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Philosophical Meanderings

The classroom should be the place where the train stopped in the woods

Snowy woodI love traveling by train. I love not having to drive. I love being able to sit and look or sleep or work uninterrupted for hours at a time. A couple times a year is just right.

I took the train from Charlottesville to Philly yesterday for EduCon 2.5. As much as I wanted to sink into the ride and experience its lento, contemplative turn through American east coast strata, I spent most of the ride sucking down cough drops, holding back barks, and trying to squeeze my consciousness out of its headache vise. I felt gross. Still, I was glad to be on the train.

Given rail traffic, light snowfall, and the vagaries of whatever, the train pulled to a stop somewhere in the woods of northeast Virginia, and I was reminded of the most important reason I love to travel by train.

I looked out my window at woods covered in a dusting of light snow. I saw the tress and their bent limbs – some fo them fallen on the ground. I saw a pile of rail road ties and a field out past the tree line. And that picture was mine at just that moment. It was pure discovery and wonder. The owner of the land I saw will never see what I saw. The person in the seat ahead of me saw something different. I won’t see exactly the same sight ever again.

And that is how our classrooms should be.

It’s not exactly that the journey is more important than the destination (which it often is); it’s that we shouldn’t be teaching and learning towards expected outcomes. We shouldn’t spend our careers trying to confirm our own biases about the profession or our kids.

Instead, we should build classrooms and communities in which we can all observe, discover, and own something uniquely ours that comes into being only because we have chosen to travel together, to learn together, and to share together – freely and openly – what it is we make of our time together.

We are not here to do what has already been done. We are here to give the world what it is we sense, think, and do.

For now, that is the singular lesson we should be teaching ourselves.


About Chad Sansing

I teach for the users. Opinions are mine; content is ours.


6 thoughts on “The classroom should be the place where the train stopped in the woods

  1. Nice bit of inspiration to start off the day. Thank you!

    Posted by Justin Lamoureux | January 25, 2013, 11:25 am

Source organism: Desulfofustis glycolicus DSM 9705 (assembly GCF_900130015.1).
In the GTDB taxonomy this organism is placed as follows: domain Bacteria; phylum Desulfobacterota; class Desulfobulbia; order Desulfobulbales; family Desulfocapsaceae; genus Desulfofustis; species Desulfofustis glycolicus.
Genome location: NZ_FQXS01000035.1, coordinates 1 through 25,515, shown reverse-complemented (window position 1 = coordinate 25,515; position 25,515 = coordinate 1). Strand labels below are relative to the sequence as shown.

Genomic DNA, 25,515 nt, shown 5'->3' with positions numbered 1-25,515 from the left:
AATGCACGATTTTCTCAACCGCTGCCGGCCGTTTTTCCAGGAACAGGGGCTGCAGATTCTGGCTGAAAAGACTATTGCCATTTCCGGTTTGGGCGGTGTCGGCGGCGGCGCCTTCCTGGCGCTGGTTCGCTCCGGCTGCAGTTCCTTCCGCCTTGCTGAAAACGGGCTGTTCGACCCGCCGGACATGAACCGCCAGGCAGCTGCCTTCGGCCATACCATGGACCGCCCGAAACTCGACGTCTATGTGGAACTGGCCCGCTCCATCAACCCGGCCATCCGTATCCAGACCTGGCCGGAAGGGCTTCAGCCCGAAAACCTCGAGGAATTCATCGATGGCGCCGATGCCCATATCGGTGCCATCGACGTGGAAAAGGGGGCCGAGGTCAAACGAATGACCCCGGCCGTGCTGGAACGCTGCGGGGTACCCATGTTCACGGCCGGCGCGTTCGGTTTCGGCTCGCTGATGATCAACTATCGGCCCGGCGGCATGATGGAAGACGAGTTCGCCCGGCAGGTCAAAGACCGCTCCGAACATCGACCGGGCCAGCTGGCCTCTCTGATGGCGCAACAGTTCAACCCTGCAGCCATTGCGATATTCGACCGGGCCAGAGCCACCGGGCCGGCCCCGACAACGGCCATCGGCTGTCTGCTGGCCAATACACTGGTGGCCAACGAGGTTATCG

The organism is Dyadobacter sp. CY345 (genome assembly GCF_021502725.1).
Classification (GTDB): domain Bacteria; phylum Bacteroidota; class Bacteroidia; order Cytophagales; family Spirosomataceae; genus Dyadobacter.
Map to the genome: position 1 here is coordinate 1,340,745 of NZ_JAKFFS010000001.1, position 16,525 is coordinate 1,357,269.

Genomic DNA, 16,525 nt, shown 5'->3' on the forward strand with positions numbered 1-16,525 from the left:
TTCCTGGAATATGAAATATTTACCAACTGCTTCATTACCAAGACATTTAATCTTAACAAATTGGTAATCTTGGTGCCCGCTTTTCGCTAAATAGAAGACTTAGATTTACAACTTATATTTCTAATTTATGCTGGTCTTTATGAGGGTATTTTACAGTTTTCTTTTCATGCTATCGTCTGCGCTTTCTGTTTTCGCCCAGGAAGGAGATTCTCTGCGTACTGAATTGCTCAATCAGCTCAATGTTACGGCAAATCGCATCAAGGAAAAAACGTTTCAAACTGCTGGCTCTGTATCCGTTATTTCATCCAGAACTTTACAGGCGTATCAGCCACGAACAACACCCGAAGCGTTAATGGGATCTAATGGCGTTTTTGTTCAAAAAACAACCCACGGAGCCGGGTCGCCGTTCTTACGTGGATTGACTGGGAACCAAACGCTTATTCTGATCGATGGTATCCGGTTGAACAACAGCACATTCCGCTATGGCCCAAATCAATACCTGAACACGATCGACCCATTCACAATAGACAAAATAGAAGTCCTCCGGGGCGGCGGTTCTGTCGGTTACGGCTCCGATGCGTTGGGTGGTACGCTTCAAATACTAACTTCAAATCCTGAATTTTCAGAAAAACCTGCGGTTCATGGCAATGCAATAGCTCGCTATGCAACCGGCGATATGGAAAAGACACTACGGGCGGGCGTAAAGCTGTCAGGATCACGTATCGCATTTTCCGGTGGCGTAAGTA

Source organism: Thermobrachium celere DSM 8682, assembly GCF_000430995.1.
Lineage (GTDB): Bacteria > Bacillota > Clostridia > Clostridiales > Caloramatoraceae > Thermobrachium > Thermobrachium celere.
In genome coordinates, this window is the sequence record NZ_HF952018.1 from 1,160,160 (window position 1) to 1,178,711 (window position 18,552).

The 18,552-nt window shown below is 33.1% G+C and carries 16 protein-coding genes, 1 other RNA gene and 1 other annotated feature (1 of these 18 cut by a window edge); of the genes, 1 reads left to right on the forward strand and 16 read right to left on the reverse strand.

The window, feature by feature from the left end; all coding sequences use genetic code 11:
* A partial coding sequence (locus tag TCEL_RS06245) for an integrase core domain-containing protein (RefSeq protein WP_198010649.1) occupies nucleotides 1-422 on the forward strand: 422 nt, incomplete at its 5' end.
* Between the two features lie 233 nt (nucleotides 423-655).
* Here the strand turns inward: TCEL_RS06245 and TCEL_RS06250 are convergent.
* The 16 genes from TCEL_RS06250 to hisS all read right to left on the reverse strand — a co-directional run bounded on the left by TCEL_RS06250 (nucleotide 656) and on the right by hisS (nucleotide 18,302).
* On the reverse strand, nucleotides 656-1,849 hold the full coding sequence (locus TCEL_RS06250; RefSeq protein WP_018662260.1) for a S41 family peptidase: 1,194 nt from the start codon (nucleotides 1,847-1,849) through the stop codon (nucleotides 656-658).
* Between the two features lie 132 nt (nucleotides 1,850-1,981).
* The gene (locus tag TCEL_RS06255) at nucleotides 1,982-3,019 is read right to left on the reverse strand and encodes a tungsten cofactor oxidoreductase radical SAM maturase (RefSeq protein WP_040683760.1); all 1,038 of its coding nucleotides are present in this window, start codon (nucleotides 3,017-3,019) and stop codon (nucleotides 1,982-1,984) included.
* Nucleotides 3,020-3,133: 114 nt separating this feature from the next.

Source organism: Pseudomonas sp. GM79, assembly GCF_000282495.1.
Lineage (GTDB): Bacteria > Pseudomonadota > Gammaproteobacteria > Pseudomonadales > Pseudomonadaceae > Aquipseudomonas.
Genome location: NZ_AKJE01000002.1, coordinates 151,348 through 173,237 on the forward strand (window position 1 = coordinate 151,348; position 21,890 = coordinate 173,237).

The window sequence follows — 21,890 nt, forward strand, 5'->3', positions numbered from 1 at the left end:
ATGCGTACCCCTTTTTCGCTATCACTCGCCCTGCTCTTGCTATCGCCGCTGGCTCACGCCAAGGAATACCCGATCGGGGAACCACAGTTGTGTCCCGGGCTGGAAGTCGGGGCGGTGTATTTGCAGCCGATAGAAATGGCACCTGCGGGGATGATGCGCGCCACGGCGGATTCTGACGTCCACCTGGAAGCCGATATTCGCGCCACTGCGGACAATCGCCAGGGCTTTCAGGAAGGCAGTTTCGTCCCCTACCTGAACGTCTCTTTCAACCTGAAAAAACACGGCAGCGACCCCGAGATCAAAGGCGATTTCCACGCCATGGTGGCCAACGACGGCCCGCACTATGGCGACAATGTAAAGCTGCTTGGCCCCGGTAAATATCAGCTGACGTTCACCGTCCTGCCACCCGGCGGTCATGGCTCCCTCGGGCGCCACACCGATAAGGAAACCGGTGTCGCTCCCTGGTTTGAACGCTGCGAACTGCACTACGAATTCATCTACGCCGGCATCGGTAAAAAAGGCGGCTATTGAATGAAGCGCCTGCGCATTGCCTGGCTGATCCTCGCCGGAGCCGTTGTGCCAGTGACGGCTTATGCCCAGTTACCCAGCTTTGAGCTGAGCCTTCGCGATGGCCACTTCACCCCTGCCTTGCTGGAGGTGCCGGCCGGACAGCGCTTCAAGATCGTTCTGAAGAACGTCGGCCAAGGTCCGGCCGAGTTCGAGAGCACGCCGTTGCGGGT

2. Hello! I am a student at the University of South Alabama in Mobile and I was referred to this site as a blogging assignment given by the instructor of EDM 310.
    I’ve only traveled by train once and it was simply for the experience. I traveled through several towns around Birmingham, Alabama just to see what it would be like and I found that I also enjoyed just being able to sit and enjoy the view. I must say that I am very jealous of the view you posted about because we rarely have snow down along the coast. I think one of the most beautiful scenes is that of “woods covered in a dusting of snow”.
    I enjoyed your comments of how this stop made you think of the educational journey we will be taking with the students in our classrooms. I believe that we have become too regimented with our instruction and focused on outcomes. We have forgotten how to take detours from the main lessons in order to discover new territory and see things no one else will see.
    Thank you for the reminder and I hope you are feeling better.

    Posted by Tonya Fendley | January 25, 2013, 10:21 pm
  3. Whose woods these are, I think I know.

    Thank you for the peaceful and poignant imagery!

    Posted by Stephen Hurley (@Stephen_Hurley) | January 27, 2013, 4:08 pm
  4. After someone figures out a way to commodify that place, the method of teaching and or learning that might take place there, that is where a “new and improved” classroom will be.

    Posted by Brent Snavely | January 28, 2013, 8:53 am
    • Not sure I can argue with that, but perhaps some good (relative to what we value now) could come from valuing such work enough to compensate it. Of course, it’ll change once/if it’s popularized/systematized –


      Posted by Chad Sansing | January 28, 2013, 8:59 am

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